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An FBI video soliciting help from the public in finding the Golden State Killer, a rapist and murderer who targeted the Sacramento area, Bay Area and further south from 1976-86.

Media: San Francisco Chronicle

When he broke into the Goleta condo of Robert Offerman and his girlfriend Debra Alexandria Manning on Dec. 30, 1979, he’d already committed dozens of rapes in Northern California.

He was pathologically meticulous. Law enforcement knew he stalked his victims, usually choosing single women who lived in one-story homes. In previous cases, he’d broken into the home when it was unoccupied to prep the scene, removing bullets from guns, disabling lights and learning the layout of the house.

But something went wrong that night. Offerman, whose hands were bound, managed to break free. Police think he attacked the intruder. He shot both Offerman and Manning dead.

When police searched the house the next morning, one detail stuck out to them: The couple’s Christmas turkey leftovers had been taken from the refrigerator and eaten.

The killer stayed for a snack.


The man who killed Offerman and Manning remains one of the state — and the nation’s — most frightening unidentified serial killers. Known alternately as the East Area Rapist, Golden State Killer and Original Night Stalker, his statistics are hard to fathom: at least 12 murders and 45 rapes spanning from 1976-86. There were victims in Alameda, Contra Costa, Santa Clara, Sacramento, Yolo, Stanislaus and San Joaquin counties.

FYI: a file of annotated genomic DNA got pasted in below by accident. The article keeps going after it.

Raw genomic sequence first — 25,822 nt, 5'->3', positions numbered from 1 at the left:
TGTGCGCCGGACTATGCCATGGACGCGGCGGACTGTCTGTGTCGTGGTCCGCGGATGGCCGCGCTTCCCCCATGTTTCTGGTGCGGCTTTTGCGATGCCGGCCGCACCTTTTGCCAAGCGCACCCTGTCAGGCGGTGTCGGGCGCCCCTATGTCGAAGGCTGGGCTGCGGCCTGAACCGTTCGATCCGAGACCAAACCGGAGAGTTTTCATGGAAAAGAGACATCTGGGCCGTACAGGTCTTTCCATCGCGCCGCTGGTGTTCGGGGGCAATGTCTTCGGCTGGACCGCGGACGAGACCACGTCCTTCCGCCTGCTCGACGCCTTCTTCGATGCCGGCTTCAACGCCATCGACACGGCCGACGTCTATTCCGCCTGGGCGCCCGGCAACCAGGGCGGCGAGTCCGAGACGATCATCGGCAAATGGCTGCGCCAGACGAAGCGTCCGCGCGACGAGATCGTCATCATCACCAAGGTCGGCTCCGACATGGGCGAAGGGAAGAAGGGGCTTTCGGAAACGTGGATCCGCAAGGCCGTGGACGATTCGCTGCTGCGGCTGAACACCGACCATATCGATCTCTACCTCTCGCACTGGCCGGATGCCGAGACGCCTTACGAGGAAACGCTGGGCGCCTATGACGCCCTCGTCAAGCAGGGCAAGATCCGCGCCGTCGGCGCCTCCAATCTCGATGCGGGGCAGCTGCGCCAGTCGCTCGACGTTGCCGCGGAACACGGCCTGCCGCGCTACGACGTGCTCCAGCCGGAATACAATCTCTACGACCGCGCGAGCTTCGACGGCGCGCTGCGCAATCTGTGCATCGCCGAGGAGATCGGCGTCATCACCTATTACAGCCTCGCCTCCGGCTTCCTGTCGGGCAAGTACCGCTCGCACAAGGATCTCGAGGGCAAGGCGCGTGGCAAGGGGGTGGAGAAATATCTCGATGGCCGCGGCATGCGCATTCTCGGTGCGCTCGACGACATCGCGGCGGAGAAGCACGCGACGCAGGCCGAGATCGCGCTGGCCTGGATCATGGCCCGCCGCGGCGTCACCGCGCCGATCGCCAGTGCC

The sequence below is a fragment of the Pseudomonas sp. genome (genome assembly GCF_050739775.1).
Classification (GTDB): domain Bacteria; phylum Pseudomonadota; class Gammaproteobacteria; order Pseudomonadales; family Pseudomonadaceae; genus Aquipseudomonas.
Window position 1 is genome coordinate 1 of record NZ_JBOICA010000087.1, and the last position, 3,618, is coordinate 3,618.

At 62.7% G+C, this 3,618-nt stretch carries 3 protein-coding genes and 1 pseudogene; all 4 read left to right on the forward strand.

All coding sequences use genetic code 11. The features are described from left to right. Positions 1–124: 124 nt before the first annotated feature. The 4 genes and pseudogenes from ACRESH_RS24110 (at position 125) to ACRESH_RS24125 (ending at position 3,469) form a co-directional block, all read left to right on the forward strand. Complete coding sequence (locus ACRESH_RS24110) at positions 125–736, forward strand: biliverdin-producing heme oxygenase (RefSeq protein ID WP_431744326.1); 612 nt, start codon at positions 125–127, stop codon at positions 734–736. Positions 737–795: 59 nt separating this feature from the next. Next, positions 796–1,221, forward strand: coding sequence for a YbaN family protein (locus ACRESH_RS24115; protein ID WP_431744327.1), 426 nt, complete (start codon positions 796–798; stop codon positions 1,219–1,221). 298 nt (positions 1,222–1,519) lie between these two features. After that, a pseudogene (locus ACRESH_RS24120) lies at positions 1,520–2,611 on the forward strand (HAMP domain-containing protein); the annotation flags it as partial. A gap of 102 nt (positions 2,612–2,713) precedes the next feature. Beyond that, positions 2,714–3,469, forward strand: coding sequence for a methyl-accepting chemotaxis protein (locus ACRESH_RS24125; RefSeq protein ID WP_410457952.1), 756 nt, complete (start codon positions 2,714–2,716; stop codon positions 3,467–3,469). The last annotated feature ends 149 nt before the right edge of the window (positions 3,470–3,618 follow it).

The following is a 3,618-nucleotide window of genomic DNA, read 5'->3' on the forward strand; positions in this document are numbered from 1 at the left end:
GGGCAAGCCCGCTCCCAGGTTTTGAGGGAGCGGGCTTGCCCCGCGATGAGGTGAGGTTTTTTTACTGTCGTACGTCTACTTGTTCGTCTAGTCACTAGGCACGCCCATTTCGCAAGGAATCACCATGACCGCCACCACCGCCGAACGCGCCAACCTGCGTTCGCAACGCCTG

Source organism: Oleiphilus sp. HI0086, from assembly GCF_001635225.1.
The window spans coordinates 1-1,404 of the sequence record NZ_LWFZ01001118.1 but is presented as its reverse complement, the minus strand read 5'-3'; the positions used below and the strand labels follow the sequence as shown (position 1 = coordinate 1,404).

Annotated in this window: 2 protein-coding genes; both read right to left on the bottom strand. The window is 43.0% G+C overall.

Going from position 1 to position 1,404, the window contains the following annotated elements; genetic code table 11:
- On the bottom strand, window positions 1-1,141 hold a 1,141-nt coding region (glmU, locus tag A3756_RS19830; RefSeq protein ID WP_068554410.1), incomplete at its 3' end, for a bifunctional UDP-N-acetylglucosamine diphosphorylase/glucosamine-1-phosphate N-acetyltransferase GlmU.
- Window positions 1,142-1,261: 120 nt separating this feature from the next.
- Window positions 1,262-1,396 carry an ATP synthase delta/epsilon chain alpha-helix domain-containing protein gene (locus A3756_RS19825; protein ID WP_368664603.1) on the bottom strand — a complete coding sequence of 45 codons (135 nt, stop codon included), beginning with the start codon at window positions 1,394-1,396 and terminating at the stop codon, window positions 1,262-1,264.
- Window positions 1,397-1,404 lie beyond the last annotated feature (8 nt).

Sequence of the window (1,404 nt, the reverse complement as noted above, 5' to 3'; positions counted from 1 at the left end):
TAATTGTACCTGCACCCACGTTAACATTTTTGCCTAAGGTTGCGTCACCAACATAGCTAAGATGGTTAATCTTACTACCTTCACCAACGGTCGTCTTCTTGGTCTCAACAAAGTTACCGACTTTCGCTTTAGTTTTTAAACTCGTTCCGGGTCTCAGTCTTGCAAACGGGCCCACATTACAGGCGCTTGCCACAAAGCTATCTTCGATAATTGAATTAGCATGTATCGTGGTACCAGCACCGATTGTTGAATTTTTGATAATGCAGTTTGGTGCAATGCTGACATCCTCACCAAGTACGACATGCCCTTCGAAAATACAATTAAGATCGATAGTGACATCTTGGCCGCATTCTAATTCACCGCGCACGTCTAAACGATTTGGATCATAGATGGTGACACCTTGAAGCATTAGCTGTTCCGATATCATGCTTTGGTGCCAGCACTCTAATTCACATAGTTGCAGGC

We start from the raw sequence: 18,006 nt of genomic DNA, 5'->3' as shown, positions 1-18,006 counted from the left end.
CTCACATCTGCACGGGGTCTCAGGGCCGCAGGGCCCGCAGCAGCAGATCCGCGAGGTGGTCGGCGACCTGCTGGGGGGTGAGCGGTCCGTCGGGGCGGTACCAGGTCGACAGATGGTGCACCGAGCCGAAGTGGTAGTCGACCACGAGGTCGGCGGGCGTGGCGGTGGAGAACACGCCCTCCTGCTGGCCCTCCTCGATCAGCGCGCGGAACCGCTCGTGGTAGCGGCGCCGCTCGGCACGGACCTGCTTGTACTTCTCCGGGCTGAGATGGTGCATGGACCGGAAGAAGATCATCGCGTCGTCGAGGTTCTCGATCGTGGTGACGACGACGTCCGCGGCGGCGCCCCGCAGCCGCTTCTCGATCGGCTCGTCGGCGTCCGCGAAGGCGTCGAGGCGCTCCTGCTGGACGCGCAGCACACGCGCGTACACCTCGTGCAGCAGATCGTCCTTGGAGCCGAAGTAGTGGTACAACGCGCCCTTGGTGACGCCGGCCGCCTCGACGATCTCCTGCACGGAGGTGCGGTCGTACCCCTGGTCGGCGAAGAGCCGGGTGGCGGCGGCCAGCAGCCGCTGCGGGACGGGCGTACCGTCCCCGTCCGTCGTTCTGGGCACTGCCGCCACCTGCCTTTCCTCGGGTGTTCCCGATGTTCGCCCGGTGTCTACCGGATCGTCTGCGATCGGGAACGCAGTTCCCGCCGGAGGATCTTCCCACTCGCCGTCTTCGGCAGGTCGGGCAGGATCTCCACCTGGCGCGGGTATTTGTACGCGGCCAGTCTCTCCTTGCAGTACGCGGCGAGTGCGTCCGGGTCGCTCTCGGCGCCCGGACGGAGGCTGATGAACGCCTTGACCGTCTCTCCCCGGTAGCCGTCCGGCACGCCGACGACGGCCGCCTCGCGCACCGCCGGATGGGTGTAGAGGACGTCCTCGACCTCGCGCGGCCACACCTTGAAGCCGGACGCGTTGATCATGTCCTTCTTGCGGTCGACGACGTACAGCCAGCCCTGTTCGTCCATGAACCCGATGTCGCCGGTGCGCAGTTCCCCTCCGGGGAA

Like most serial killers, his career was marked by rapid escalation. Police suspect him in more than 150 residential break-ins in the state. He probably started small, peeping in windows and breaking into empty homes. As he grew bolder, so did his crimes.

He likely lived, at least initially, in the Sacramento area, which he terrorized from 1976-78. He’d sometimes go out night after night, targeting houses mere yards apart to maximize fear in the neighborhood.

During that time, he developed one of his most sadistic signatures. If he chose a home with a couple living inside, he would sometimes incapacitate the man first, binding him with strips of towels or shoelaces and putting him face-down on the ground. He would get a stack of dishes from the kitchen, carefully balancing them on the man’s back. The killer would warn the couple that if he heard a plate drop — or even rattle — he’d kill them both. Then, he'd start raping the woman.

Because the Golden State Killer left so many victims alive, there are a patchwork of clues, each more chilling than the next. One Santa Barbara victim in 1979 told police he left her in the living room and stomped around the house, looking through the kitchen and chanting, “I’ll kill ‘em, I’ll kill ‘em” to himself. One investigator said it was like “a guy pumping himself up for an athletic endeavor.”

Sometimes victims said he left the room to cry in another part of the house. Occasionally he talked about his mother, once sobbing “mummy” over and over again. Trips to the kitchen were not uncommon; he paused during one rape to get himself a slice of apple pie.

He fed off his victims’ terror in another horrifying way: Calling their house, sometimes years later. A number of victims reported receiving an unusual number of wrong-number or hang-up calls shortly before the attack. Others picked up the phone to hear heavy breathing on the other end. In one call, he whispered, “Gonna kill you” to a rape victim. Police think the Golden State Killer got their phone numbers from prior break-ins; rotary phones in the 1970s had the home phone number printed on them.